Everything, all at Once
Reviewed by H.C. GILFIND
Everything, all at Once presents fiction and poetry from the ‘thirty writers under thirty’ who won the inaugural Ultimo prize in 2021. This prize asked entrants to explore the theme of ‘identity’—a pertinent choice, considering how central and contested particular identities (and the notion of identity itself) have become in cultural and political conversations. This theme is also apt, of course, for a collection that offers young people a stepping-stone in their journey to ‘come of age’ both as individuals and as professional writers.
Each piece in this collection is preceded by its author’s biography as well as (with a few exceptions) a photo. This format is striking, not only because of George Saad’s vibrant design, but because authorial identity is usually presented by publishers in a more understated, post-textual manner. Whilst this format surely reflects the publisher’s desire to celebrate these writers alongside their writing, this foregrounding of authorial identity might also be intended to provoke readers to question how they read. Does writing on the theme of identity oblige an author to disclose (aspects of) their own? Should fiction and poetry be read in relation to an author’s biographical information? Does such information influence intra- and inter-textual interpretations? Or does a reader’s awareness of such information dissipate once they are immersed in a worded-world?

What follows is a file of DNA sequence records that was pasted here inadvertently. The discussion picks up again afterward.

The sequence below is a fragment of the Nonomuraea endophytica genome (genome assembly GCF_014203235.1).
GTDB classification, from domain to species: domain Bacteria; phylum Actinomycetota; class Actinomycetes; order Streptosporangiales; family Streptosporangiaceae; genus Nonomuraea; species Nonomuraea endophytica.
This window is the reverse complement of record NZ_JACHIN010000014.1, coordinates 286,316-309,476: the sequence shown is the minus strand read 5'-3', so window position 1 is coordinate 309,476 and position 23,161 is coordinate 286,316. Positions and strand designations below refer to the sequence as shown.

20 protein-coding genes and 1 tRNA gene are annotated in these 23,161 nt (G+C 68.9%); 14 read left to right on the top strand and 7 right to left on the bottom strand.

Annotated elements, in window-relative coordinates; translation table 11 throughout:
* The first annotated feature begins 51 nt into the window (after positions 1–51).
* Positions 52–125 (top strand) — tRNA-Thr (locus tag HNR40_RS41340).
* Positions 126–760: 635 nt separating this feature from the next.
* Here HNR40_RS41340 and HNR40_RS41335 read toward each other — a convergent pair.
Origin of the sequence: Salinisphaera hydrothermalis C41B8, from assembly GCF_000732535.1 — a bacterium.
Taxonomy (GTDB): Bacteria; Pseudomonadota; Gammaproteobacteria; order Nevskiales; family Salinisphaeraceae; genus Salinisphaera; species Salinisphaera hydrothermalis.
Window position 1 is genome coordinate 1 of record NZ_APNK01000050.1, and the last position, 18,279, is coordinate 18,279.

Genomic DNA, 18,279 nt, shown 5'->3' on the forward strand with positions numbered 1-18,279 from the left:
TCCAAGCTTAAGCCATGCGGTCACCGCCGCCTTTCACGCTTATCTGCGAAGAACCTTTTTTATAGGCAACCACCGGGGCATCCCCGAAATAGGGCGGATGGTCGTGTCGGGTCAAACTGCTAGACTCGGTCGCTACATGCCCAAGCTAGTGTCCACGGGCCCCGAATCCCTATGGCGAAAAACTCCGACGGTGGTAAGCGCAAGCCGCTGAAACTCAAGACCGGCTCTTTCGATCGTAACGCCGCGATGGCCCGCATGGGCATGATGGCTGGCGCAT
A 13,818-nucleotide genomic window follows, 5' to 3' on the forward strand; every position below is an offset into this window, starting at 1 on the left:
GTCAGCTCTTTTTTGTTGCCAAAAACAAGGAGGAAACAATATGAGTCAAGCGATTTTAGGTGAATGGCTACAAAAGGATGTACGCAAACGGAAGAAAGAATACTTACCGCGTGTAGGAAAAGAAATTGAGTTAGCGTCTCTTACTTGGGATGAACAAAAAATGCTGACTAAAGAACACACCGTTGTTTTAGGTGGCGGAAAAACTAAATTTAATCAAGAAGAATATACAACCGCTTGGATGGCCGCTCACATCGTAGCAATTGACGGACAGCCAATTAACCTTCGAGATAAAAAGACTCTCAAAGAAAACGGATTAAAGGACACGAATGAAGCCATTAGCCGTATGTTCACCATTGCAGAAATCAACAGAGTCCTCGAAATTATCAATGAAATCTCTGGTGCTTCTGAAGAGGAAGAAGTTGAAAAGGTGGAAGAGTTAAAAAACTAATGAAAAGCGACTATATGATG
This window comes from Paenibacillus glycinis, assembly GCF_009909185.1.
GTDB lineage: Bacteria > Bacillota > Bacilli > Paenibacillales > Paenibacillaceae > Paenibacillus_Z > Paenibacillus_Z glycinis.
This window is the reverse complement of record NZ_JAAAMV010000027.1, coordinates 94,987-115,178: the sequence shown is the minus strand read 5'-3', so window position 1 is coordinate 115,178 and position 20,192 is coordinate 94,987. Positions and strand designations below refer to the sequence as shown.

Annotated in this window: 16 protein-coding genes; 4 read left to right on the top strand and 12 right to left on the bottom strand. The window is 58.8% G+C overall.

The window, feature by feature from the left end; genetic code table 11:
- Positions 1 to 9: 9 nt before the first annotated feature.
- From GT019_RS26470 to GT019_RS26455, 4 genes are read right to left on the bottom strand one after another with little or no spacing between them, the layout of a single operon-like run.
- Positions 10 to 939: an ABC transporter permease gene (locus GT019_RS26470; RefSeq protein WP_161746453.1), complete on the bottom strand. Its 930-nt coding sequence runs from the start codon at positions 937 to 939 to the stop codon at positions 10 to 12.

With its central concern about the increasingly ‘performative’ nature of society, Seth Robinson’s ‘Watch me’ is a fitting story to open this collection. This story reveals a dystopian world where everyone is driven to perform their selves for ‘all-important Likes and LOLs’ (13)—so much so that they risk self-erasure. Is this the drum-beat to our lives, now: ‘Watch, watch, watch me’ (16)? Is our prime goal, now, to worship—or become—a ‘LED deity’ (16)? Is this ephemeral identity all that the world has left to offer young people? This story powerfully evokes the pain, paralysis and yearning that consumes ordinary people as they see human life and emotion commodified (or ignored) by increasingly pervasive—creepily invisible—techno-capitalist powers.
Georgia Rose Phillips’ ‘New Balance’ is a witty and poignant reflection on the nature of love in this performative landscape. The narrator actively seeks a psychologist who will assist—rather than stop—her self-mutilating behaviour. She likes this psychologist who allows her to indulge in ‘vicarious entanglement’ (112) with her ex’s new life, which is painted with digital ‘spatters of self’ (110) online. Instead of trying to fix or improve her, this psychologist’s novel therapy is to accept the narrator as she is. Being oneself is a radical act in this story—as it is across the collection.